Last week the traditional media and blogosphere were abuzz with the news of rigged elections in Iran, and the resultant uprising. In the legal marketplace, we had a similar level of buzz over the announcement that global mining giant Rio Tinto has agreed to outsource a substantial portion of its legal work to an Indian legal services company, leading to an expected 20% savings on the outsourced legal costs.
Why such a furor? Simply because the work being outsourced isn’t the widely proclaimed mundane work of staff accountants, secretaries, mail room clerks and marketers, this is real legal work, the work of highly trained lawyers, that is being taken from top global law firms and moved to a heretofore unknown company with salaried lawyers! “What is the world coming to?!” is undoubtedly the cry in BigLaw law firm boardrooms everywhere. What, indeed.
Let’s consider the traditional legal work pyramid. As traditionally described, the top of the pyramid consists of strategic legal work, work that literally decides the fate of the client’s organization, the so-called “bet the company” work. When clients have this level of need, price is not the highest consideration or, at times, not a consideration at all.
This is followed by work that is important to the client but not mission critical. There is both more of this sort of work and more providers who can perform the work.
And then there is commodity work. This is often described as repetitive, routine, mundane work that doesn’t require a high level of skill, but competency and efficiency are important. The classic depiction is that insurance defense falls into this category.
Not surprisingly, few lawyers are able to objectively assess where their work product falls on the pyramid. If we were to ask lawyers to categorize their work and then present the results graphically, the result would not be an upside down pyramid — it would be more like a bowling ball resting on the head of a pin! The commodity work is always performed by “other lawyers in other firms.”
Many law firms, particularly the largest and most prestigious, think of themselves as “best of breed” in all categories, which suggests that for all legal work their clients can expect to pay premium prices. The fallacy in that assumption is that there are many components of a deal or of a major litigation that are routine and mundane and that don’t necessarily require the services of a top partner at a leading firm who attended the most prestigious schools. Since the law firms themselves have failed to make any substantial differentiation in the legal services they deliver, the clients are forced to make these choices. The Rio Tinto outsourcing deal reflects one client determining that routine contract review and drafting and basic legal research are tasks that are more commodity than premium, and therefore a lower-cost provider can and should perform these tasks. Undoubtedly Rio Tinto will continue to retain top law firms for the strategic aspects of its deals and litigation, but this division between premium and commodity work will soon be commonplace.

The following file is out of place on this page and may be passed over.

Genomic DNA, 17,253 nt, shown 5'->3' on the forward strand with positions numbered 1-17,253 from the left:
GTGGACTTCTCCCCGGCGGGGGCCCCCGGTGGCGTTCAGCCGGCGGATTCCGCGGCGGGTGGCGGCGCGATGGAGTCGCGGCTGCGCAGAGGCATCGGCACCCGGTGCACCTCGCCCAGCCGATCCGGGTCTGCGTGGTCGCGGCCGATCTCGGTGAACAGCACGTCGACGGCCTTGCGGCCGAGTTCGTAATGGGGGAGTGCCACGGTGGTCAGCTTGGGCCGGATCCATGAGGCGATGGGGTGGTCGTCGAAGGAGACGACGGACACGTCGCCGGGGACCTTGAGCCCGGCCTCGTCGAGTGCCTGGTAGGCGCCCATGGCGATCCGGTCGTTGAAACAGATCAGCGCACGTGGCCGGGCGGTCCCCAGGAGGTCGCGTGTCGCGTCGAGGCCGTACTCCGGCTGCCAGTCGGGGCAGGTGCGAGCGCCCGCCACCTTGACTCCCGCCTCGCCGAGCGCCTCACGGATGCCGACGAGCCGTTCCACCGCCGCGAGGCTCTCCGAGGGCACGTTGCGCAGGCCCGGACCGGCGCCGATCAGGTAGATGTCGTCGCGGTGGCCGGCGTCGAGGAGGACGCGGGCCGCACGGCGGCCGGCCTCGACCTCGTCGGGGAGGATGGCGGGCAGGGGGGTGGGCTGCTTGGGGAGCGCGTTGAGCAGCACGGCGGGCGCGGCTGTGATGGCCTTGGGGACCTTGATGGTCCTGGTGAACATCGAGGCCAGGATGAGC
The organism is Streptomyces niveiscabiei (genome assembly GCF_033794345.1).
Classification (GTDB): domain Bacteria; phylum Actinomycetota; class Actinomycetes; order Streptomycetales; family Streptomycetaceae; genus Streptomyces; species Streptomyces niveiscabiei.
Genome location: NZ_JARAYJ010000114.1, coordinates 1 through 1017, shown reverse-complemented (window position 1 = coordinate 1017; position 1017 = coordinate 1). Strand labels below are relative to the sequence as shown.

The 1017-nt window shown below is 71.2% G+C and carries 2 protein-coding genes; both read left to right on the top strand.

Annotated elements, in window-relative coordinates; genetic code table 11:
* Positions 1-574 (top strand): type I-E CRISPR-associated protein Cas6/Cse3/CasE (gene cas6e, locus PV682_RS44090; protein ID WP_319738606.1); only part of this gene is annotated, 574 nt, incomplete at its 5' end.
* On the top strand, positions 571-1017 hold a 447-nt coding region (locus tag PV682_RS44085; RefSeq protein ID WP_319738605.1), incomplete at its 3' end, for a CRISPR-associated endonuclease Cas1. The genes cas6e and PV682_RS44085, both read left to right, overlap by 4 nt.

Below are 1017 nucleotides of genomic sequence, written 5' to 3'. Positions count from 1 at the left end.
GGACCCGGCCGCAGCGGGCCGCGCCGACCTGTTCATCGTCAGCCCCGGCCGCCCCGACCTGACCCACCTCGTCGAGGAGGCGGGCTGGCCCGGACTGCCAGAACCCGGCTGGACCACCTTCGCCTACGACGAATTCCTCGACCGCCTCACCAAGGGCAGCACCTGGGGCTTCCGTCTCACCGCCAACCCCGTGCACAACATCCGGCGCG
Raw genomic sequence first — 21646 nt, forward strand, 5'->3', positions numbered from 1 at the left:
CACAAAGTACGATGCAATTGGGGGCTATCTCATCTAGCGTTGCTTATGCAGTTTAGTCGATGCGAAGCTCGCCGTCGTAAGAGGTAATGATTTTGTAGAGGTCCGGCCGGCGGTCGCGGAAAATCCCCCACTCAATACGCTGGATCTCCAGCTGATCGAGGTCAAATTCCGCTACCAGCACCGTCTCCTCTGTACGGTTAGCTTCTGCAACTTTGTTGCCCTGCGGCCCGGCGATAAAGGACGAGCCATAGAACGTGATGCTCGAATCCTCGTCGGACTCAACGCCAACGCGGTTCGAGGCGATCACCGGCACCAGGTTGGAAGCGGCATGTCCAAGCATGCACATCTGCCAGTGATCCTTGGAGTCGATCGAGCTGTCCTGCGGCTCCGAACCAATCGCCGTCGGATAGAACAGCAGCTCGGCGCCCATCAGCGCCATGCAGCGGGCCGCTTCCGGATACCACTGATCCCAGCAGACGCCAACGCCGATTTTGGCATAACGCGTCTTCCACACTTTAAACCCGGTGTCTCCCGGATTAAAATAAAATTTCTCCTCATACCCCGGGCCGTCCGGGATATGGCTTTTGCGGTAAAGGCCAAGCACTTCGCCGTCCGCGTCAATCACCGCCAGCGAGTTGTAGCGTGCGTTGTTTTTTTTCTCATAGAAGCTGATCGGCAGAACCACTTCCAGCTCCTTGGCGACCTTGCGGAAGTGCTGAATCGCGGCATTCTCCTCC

While many view the Rio Tinto announcement as fairly novel in the legal profession, it’s an unexceptional and routine business approach in other businesses. We expect to see more clients take this approach and we also expect top law firms to move slowly in response, but those that do embrace this as an opportunity to make some fundamental changes in the delivery of legal services will have a significant and sustainable competitive advantage. The new measure of law firm differentiation is not limited to pedigree and brand, but efficiency and business sense will now become important factors.
Up to now, top law firms have reacted by offering price discounts, or by offering alternate fee arrangements, or by seeking new engagements to make up for “lost revenue” when clients move commodity work elsewhere. The savvier firms will need to learn how to embrace this sort of outsourcing model in their own businesses. The irony of the situation is that law firms are themselves merely outsource providers of legal services to corporations whose main objective is to make and sell products. Once law firm leaders fully realize this, they will look to their own operations and apply business process re-engineering principles to reduce inefficiencies in the delivery of legal services, which can increase quality while decreasing delivery time, eliminate redundant or unnecessary steps, and allow for the use of prior work product rather than viewing each project as unique. As most other industries have learned, improving efficiencies in this manner can actually boost profits even while prices are flat or declining.
There are many pundits who talk about the need for change but don’t explain the hows and whys or provide specific and concrete examples. Since the underlying basis for the change afoot is financial, in a future post we’ll present a very simplistic financial model of a law firm operating under today’s billable hour model and contrast this with one that embraces operational efficiency and alternate fee arrangements. Without question a law firm can not just maintain but improve profitability in this climate. Whether you believe this or not remains to be seen. What is clear is that clients like Rio Tinto have grown impatient waiting for law firms to act first. So don’t wait too long. Because in your client’s lobby right this moment is a group of entrepreneurs who have thought through in great detail your client’s needs, and right now they have his undivided attention.